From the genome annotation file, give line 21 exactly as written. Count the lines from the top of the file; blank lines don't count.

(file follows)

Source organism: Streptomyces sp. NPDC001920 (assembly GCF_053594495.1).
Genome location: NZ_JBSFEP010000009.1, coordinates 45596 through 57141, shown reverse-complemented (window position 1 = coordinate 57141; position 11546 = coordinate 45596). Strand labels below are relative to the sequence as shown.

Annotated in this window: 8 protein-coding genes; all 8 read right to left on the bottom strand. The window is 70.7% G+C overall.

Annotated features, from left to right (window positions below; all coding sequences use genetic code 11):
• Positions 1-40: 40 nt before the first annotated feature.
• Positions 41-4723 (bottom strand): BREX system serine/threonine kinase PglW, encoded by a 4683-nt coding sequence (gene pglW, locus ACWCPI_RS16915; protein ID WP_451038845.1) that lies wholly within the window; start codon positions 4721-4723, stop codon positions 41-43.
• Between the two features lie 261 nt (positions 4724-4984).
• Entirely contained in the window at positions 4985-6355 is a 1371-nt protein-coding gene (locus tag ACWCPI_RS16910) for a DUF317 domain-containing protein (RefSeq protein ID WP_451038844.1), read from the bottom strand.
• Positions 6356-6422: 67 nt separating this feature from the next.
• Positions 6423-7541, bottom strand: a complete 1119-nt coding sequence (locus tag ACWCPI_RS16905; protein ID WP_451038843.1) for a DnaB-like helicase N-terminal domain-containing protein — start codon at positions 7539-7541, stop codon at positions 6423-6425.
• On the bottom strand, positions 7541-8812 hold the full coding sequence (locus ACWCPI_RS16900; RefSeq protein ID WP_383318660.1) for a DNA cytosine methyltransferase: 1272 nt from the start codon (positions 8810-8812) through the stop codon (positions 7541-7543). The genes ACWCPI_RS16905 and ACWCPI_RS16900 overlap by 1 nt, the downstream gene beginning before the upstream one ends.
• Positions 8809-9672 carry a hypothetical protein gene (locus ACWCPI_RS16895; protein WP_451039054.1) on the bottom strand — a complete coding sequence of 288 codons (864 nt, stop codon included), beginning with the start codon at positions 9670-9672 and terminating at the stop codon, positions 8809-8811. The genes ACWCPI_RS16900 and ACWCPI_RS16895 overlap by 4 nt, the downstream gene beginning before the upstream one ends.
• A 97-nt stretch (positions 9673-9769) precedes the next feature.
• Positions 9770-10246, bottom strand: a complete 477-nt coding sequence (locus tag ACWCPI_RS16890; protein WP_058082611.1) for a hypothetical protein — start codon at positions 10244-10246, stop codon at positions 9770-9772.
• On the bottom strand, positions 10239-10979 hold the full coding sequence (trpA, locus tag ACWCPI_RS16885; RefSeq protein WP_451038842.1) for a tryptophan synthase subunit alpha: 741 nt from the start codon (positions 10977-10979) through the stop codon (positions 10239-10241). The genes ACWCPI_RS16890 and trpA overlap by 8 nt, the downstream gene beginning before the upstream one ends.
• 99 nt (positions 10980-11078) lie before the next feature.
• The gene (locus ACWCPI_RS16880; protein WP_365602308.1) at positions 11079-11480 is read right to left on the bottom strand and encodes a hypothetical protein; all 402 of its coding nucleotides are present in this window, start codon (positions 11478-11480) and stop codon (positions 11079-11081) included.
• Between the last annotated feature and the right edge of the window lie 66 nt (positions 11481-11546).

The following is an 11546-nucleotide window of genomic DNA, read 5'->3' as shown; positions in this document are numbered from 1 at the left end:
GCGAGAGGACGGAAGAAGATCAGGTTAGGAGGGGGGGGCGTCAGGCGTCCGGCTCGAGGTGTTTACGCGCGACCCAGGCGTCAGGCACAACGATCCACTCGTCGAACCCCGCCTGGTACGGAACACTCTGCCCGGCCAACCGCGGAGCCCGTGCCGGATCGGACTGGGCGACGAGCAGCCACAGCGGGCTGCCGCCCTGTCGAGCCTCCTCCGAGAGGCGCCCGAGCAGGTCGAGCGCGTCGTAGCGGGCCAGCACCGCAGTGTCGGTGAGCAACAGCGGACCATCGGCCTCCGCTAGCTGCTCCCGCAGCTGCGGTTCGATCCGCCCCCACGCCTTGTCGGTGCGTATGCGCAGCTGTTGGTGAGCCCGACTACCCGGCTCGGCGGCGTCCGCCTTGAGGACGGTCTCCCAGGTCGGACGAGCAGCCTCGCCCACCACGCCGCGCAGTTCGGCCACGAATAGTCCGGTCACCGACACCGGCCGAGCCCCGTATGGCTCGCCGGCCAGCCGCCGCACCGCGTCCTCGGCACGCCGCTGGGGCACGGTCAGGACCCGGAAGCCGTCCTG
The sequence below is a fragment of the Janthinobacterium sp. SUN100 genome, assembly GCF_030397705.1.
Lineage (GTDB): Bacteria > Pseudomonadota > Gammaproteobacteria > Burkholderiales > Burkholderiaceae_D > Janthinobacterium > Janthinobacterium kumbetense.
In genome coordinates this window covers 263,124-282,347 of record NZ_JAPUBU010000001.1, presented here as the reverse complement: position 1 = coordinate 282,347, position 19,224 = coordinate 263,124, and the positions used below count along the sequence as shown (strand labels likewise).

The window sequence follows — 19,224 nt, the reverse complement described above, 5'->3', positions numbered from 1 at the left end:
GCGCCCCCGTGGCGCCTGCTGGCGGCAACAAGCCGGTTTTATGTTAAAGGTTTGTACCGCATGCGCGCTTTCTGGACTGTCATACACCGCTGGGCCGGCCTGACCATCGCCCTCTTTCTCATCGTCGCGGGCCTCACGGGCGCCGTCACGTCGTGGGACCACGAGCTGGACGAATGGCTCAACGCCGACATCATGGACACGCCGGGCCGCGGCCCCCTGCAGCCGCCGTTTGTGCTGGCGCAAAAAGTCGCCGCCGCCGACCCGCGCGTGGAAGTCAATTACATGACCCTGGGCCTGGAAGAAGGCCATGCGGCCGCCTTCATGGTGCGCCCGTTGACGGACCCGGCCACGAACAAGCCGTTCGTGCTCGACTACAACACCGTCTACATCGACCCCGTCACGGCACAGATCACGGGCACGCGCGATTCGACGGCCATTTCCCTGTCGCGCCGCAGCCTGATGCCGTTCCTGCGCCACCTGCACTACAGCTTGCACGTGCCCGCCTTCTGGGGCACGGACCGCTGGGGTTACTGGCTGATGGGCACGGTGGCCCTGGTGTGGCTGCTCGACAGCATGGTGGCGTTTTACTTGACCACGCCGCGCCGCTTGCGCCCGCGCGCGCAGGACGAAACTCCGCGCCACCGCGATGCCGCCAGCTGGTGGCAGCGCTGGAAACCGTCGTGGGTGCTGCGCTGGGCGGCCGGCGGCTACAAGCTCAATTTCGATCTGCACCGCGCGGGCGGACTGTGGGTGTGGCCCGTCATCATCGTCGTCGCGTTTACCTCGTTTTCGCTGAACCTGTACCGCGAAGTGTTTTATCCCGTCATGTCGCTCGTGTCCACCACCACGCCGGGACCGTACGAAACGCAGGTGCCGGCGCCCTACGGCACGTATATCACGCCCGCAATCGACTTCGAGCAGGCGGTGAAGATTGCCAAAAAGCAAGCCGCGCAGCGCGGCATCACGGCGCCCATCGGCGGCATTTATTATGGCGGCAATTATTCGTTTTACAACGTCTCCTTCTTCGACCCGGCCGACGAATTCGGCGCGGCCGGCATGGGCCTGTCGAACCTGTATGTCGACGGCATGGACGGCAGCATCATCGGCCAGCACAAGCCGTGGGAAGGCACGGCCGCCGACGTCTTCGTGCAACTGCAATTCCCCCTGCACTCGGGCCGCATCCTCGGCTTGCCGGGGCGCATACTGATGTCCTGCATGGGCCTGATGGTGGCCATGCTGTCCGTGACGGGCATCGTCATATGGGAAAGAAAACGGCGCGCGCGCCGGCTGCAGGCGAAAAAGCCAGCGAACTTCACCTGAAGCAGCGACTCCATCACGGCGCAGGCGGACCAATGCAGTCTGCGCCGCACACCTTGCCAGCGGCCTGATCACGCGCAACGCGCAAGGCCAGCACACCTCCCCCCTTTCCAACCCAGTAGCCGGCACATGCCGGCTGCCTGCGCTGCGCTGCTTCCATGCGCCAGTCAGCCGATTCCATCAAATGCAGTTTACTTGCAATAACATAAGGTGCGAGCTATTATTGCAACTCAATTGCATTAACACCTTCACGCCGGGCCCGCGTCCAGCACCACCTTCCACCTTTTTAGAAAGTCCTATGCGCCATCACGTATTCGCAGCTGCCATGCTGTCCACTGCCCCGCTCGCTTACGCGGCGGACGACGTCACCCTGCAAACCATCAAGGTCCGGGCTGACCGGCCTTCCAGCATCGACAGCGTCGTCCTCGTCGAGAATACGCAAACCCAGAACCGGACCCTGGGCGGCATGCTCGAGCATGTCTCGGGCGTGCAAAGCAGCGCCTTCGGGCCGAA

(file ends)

The sequence below is a fragment of the Janthinobacterium sp. SUN100 genome, assembly GCF_030397705.1.